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Resumption of tendering deadlines and improvements in the regulation of public contracts

| COVID-19 | Public and Regulatory Law

Regarding 5th May Royal Decree-Law 17/2020, approving measures to support the cultural sector and of a tax nature to deal with the economic and social impact of the COVID-2019

Royal Decree Law 17/2020 once again has an impact on public procurement, activating the tender periods that had been suspended, reinterpreting the regulations to be applied to public contracts that could no longer be completed as a result of both the pandemic and the measures dictated to avoid it, and finally, taking advantage of the situation, to incorporate some technical improvements that could well have waited for the passing of an ordinary law. The most relevant points introduced in this area are analysed below.

Resumption of tendering periods

The suspension of the deadlines for tender procedures has been lifted and new tendering procedures not related to COVID-19 can be processed if they are done electronically. Logically the deadlines for any special appeal that may be lodged in these procedures have been maintained (additional provision eight).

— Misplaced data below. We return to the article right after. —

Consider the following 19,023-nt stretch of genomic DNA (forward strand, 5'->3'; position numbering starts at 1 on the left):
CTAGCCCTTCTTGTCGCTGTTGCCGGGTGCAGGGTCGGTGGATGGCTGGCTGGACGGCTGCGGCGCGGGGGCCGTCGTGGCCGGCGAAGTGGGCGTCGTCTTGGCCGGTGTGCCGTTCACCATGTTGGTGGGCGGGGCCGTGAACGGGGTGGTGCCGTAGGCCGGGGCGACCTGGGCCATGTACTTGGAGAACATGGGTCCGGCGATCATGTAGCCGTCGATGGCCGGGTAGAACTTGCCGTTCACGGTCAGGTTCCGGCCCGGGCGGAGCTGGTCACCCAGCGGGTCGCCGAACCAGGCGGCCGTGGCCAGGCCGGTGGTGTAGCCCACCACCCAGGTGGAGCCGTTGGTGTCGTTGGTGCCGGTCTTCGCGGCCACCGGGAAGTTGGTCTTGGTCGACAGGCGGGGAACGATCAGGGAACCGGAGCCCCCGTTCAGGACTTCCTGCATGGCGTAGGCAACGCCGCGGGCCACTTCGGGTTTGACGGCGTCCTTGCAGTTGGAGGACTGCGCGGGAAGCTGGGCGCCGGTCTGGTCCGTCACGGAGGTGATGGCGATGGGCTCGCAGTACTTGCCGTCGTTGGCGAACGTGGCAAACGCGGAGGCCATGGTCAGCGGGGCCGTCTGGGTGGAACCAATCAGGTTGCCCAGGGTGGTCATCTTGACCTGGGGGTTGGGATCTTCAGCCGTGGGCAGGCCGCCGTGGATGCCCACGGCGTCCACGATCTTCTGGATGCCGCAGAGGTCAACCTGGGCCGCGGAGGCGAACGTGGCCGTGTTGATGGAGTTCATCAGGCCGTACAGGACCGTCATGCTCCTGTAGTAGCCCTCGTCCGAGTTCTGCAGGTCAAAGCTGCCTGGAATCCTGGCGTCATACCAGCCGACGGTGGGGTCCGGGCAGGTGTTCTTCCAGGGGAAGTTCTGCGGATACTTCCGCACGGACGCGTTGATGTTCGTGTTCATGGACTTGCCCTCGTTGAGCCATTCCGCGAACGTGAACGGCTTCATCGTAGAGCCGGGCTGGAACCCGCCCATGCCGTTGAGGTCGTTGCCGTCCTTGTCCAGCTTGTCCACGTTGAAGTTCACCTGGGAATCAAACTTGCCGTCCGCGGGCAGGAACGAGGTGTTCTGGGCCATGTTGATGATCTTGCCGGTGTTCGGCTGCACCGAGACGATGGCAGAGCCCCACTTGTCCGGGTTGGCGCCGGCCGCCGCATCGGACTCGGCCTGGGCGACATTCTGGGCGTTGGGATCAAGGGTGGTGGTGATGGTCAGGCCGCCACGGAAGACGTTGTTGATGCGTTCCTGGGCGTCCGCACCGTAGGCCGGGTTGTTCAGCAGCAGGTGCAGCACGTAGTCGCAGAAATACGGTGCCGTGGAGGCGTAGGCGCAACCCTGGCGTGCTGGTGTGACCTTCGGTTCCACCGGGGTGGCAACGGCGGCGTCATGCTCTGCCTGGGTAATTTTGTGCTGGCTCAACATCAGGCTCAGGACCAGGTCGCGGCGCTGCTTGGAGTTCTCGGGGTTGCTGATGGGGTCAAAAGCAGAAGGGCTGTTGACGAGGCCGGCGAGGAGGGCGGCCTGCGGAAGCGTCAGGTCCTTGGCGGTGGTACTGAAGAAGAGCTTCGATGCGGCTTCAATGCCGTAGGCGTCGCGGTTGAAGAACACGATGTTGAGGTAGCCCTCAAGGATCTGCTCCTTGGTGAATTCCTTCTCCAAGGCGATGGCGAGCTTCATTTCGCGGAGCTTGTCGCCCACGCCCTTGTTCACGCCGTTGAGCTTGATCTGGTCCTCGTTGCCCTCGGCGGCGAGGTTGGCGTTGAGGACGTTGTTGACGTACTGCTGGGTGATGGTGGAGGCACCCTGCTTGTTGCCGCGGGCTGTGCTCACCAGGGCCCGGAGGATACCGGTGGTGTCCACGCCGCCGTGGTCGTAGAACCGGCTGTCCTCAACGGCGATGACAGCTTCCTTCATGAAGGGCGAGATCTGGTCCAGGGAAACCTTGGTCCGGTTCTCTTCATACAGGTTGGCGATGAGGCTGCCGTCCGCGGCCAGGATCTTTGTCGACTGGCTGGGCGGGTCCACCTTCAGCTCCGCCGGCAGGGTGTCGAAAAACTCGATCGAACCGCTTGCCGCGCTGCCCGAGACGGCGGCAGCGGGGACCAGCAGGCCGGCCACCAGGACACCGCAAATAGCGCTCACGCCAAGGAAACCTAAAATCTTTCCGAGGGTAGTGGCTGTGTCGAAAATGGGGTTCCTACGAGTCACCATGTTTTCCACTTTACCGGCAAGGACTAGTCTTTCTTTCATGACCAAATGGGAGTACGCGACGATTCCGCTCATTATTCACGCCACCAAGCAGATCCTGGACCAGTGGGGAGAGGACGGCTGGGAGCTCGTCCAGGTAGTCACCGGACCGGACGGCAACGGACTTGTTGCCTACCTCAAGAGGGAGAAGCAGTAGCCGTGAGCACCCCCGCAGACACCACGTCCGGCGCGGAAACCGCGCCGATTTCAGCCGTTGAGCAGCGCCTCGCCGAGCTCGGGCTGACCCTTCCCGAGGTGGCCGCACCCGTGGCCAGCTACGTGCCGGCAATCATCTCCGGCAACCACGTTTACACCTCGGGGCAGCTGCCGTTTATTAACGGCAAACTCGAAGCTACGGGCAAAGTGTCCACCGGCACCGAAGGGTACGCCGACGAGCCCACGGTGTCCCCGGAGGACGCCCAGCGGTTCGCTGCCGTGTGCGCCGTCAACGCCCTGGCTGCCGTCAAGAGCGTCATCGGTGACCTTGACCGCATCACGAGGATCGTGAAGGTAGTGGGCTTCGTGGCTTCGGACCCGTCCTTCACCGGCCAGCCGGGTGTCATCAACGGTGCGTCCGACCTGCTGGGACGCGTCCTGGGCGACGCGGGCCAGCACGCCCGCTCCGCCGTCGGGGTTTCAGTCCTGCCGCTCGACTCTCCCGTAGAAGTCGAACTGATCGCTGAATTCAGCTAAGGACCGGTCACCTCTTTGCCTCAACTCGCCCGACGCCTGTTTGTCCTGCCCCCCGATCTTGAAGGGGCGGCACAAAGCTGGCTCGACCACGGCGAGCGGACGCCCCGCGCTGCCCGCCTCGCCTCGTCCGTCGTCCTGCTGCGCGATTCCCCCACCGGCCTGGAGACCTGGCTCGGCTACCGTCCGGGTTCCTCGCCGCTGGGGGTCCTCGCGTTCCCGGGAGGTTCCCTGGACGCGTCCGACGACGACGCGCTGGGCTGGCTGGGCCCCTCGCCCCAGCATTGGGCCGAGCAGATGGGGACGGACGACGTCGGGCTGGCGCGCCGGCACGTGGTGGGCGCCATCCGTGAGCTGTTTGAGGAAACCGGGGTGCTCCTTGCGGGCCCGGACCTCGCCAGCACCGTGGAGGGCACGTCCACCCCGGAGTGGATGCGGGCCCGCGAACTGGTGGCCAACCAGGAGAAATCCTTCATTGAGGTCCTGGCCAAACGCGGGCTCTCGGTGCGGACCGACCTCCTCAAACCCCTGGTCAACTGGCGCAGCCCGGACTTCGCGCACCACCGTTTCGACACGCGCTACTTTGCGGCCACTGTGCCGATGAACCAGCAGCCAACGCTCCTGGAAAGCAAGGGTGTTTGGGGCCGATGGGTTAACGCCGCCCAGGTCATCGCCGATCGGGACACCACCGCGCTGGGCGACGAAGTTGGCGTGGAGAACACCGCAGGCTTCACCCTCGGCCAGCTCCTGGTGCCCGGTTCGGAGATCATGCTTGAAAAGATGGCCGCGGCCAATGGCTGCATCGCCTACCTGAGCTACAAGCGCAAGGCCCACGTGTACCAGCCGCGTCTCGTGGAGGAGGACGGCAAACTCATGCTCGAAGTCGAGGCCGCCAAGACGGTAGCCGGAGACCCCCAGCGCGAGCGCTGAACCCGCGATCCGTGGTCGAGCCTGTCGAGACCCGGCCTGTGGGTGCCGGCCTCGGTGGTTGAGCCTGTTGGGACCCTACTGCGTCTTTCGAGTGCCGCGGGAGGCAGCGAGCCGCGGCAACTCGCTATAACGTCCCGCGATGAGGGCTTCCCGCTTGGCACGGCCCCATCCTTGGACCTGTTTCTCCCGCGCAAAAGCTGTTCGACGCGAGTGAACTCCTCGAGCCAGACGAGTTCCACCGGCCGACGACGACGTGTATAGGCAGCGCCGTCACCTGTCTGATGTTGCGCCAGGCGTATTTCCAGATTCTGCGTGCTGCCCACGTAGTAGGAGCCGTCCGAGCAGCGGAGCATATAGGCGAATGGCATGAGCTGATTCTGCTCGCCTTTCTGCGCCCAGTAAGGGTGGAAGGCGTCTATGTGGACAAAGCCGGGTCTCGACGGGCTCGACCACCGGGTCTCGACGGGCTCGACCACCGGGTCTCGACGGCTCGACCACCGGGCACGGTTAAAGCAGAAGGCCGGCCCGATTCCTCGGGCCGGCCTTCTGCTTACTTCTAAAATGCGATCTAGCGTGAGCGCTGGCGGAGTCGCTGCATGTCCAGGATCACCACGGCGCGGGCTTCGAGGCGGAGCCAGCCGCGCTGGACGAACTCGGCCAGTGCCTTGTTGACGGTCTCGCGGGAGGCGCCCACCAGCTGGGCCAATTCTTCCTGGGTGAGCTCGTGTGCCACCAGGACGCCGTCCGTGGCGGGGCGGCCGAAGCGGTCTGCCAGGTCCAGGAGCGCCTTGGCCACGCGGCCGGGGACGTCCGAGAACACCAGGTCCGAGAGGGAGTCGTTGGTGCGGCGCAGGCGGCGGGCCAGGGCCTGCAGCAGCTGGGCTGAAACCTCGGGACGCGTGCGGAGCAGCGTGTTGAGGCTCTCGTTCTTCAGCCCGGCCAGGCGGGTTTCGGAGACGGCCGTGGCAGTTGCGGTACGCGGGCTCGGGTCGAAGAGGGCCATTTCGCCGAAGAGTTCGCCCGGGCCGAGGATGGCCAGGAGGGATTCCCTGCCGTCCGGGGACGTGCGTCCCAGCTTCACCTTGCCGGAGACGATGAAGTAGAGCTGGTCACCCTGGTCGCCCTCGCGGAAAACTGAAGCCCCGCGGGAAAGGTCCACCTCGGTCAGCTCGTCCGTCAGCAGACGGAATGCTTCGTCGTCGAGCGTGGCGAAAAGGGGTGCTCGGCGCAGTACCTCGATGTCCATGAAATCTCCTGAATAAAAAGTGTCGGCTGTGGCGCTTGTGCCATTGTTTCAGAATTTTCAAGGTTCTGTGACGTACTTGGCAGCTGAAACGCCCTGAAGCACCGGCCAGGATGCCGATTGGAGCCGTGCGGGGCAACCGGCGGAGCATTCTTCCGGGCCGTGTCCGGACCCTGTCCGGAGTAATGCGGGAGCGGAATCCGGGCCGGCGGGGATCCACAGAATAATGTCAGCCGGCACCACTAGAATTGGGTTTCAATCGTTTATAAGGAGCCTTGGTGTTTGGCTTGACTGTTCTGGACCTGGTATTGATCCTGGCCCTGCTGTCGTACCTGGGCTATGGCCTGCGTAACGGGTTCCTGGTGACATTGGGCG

Regulation of the execution of public contracts

The rule clarifies the regulation of the execution of public contracts whose implementation has been affected by the pandemic or the measures taken to combat it (final provision nine).

This clarification of art. 34 of Royal Decree Law 8/2020 that justifies the fact that the ninth final provision takes effect from the effective date of said Royal Decree Law, a sort of retroactive effect. Specifically, it allows for the advance payment of compensation that the administration should pay for the suspension of supply and recurrent services contracts once the agreed suspension has ended and the provision of the services and supplies has resumed. To this end, the contracting authority is required to make an advance payment, either in a single instalment or in several instalments, which will be deducted from the final settlement of the contract.

With regard to works and service concessions, it is specified that the economic rebalancing will only apply to those concessions whose execution has become impossible and has been recognised as such by the contracting administration, and it is clarified that the impossibility of execution may be partial when the impossibility only affects one part of the contract.